The Trouble with Magic

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The Trouble with Magic
Author(s)
Age Range
8+
Release Date
January 28, 2014
ISBN
978-0449813805
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When Barbara and Rick Benton find a wizard named Harrison Peabody in an old bottle, they quickly discover that magic isn't as simple as it looks. But even tricky magic is better than no magic, and soon the Bentons are flying around Prospect Park with a large black umbrella and befriending a sea serpent in the lake. How can they keep Harrison a secret, though, when he's living in their attic? Delightful stories that deal with matter-of-fact magic, Ruth Chew's books have been engaging young readers for over 40 years. Now a new generation can discover the timelessness of these marvelous tales.

Editor review

1 review
A Great Magical Realism Book Reprinted
Overall rating
 
3.5
Plot/Characters/Writing Style
 
4.0
Illustrations/Photos (if applicable)
 
3.0
Barbara and Rick's parents are away, so they are being watched by a nice older lady, Mrs. Cunningham, who is fond of cooking cabbage. The two can't stand the smell, so they buy a dusty air freshener for a quarter at the corner store. When they open it, out pops a wizard named Harrison Peabody. He makes Barbara's room smell like roses-- by having roses grow all over it. Rick's room smells like pine, and you can guess why! But Harrison's magic doesn't always work, so they children let him stay in the attic as long as Mrs. Cunningham doesn't know that he is there. The three go on a number of adventures, including riding on a sea serpent in the local lake, whom they must rescue when he is captured by the zoo. Soon, however, the parents are expected back, so Harrison must leave.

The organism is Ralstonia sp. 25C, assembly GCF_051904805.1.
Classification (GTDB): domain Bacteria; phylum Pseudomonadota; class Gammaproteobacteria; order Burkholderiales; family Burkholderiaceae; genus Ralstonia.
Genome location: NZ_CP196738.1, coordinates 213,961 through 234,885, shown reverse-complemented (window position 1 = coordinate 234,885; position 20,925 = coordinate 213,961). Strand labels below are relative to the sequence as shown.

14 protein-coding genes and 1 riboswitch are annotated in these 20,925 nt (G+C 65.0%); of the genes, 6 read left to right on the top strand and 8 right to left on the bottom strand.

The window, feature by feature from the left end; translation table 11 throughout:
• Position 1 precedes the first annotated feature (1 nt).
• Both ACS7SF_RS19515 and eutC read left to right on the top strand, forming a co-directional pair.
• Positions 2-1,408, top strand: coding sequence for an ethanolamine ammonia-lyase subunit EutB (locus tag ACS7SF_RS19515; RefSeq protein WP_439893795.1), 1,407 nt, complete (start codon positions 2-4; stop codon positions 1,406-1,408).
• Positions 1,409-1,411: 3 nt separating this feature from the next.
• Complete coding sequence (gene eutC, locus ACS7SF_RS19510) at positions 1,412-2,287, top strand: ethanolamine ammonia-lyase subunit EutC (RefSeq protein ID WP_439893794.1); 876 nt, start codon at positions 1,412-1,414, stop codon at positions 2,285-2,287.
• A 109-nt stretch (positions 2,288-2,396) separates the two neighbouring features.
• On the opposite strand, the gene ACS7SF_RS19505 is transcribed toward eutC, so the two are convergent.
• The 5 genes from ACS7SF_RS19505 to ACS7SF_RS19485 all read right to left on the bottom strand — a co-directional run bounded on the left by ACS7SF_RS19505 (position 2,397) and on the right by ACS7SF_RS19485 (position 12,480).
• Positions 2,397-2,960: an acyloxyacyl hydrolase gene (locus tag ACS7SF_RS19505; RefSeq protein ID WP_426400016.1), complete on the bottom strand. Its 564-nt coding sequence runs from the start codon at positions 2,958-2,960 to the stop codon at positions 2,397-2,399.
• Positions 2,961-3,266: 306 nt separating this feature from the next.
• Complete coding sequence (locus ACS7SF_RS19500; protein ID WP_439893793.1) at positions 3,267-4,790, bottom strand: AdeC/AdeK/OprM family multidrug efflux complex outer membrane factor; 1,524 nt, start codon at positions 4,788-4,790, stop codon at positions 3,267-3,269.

I've always been a huge fan of Chew's work, so the very best part of this for me was the inclusion of the original cover under the dust jacket. For a long time, I had just about all of these delightful magic tales in very fragile paperbacks, but I gave them to another Chew fan a while back. I'm going to buy these for my school library, because they are great for reluctant readers who like magical realism. Simple and fun, they make it seem like magic is just around the corner, if we only know where to look.
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